CRANBERRY, Pa. (AP) — Sidney Crosby has been back in Pittsburgh for a few weeks, participating in several informal practices while his Penguins teammates returned from an unusually long offseason. Still, the first day of training camp felt different Friday.
”It’s always an exciting time. You’re excited to see all the guys,” Crosby said. ”You’re energized by the start of the year.”
That’s not the only way this camp, in particular, differs. After winning two straight Stanley Cups in 2016 and 2017, the Penguins don’t enter the season as champs.
That said, different doesn’t necessarily mean bad.
”It’s a good challenge,” Crosby said, ”and it’s fun to be back out there.”
After being eliminated with a 2-1 overtime loss to the Washington Capitals in Game 6 of the second round in the Stanley Cup Playoffs, the Penguins will look slightly different while attempting to win a third championship in four seasons.
Forward Conor Sheary and defenseman Matt Hunwick were traded to Buffalo on June 27. In their place, 21-year-old forward Daniel Sprong has a chance to play first-line right wing next to Crosby and left wing Jake Guentzel and Jack Johnson could bolster a shallow defense after signing a five-year, $16.25 million contract July 1.
Matt Cullen, a 41-year-old forward who was on the two title teams, signed a one-year, $650,000 contract to return to Pittsburgh. He should return to the fourth line after Tom Kuhnhackl joined the New York Islanders on a one-year contract.
Penguins coach Mike Sullivan doesn’t plan to approach this camp any differently, though.
”I think training camp is a great opportunity to establish our identity right away, to instill the right habits,” Sullivan said. ”It’s no secret we’re a team that likes to skate. So, our fitness level as a group is really important. We’re trying to establish that foundation right away.”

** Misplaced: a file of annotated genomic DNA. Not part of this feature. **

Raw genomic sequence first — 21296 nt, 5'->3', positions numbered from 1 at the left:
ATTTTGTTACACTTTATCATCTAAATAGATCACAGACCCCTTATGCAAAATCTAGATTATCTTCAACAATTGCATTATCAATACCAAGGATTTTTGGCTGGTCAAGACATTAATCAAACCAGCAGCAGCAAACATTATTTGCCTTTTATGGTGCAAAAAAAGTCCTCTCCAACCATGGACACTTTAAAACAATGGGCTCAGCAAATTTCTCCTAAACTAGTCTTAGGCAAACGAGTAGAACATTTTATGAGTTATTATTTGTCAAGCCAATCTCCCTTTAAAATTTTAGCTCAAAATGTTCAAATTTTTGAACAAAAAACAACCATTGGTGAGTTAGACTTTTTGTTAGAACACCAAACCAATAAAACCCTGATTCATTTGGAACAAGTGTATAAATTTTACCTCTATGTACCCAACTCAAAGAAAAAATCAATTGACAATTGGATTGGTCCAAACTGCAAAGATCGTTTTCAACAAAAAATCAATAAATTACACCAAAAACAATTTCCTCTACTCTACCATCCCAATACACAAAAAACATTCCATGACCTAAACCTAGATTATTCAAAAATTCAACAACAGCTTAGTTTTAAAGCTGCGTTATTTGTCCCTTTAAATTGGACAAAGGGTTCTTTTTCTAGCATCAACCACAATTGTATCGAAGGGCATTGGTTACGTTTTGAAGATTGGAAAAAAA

Sprong, who had 32 goals and 65 points in 65 games with Wilkes-Barre/Scranton of the AHL last season, helped push the tempo with Crosby during the first practice Friday. He remained there in a scrimmage, where set up a goal from Crosby in the right circle.
”You want to make a difference in camp and open eyes,” Sprong said. ”I think today was a good first day, but again, it’s only one day in camp. There’s many days left to go and you have to get better everyday.”
The Penguins have seemingly been in an endless search for a right wing that could play next to Crosby throughout his 13 NHL seasons.
Sheary seemed like the answer after scoring 53 points (23 goals, 30 assists) in 61 games in 2016-17. That was before he regressed with 18 goals and 30 points in 79 games the following season.
With Sprong, they might have found the solution. His offensive upside could overcome what defensive pitfalls his game provides.
Even it Sprong doesn’t fit, Crosby wouldn’t be concerned.
”Whatever the combinations are, I think we’re just looking to make things happen out there,” Crosby said. ”Create offensively. Make sure we get our timing and we’re aware of each other out there on the ice.”